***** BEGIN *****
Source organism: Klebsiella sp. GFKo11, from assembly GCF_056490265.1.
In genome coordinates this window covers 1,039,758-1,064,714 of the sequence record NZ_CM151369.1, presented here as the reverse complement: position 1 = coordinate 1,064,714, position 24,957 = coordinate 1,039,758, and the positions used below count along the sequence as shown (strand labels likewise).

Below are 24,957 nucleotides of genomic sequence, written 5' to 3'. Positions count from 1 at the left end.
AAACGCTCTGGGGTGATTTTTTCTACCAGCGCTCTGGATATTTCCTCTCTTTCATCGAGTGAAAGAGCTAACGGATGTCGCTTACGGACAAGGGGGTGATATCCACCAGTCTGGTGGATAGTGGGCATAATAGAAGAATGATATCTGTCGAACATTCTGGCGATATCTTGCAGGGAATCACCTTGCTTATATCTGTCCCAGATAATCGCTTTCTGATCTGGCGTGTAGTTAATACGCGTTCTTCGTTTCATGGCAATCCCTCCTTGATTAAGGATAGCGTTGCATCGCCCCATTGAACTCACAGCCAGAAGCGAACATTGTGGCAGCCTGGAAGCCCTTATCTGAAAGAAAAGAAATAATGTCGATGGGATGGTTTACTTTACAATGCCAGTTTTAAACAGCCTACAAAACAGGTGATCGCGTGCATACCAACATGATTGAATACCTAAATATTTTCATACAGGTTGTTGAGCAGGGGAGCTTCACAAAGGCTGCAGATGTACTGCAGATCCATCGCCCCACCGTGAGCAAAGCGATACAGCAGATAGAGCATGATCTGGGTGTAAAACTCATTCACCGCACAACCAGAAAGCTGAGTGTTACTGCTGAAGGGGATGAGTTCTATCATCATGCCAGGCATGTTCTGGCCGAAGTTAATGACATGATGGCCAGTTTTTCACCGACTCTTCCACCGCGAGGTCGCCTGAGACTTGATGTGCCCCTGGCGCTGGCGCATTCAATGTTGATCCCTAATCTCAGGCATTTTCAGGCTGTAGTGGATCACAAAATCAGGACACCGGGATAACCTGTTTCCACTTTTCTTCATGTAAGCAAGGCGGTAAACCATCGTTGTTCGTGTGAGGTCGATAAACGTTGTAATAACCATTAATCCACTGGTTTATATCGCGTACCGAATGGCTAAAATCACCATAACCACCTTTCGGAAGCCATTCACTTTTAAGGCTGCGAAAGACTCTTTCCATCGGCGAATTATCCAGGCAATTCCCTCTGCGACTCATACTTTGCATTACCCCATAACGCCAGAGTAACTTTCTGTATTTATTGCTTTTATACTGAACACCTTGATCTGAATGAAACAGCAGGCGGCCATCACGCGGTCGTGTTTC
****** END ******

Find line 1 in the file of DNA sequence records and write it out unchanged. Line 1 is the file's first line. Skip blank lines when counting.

Source organism: Klebsiella sp. GFKo11, from assembly GCF_056490265.1.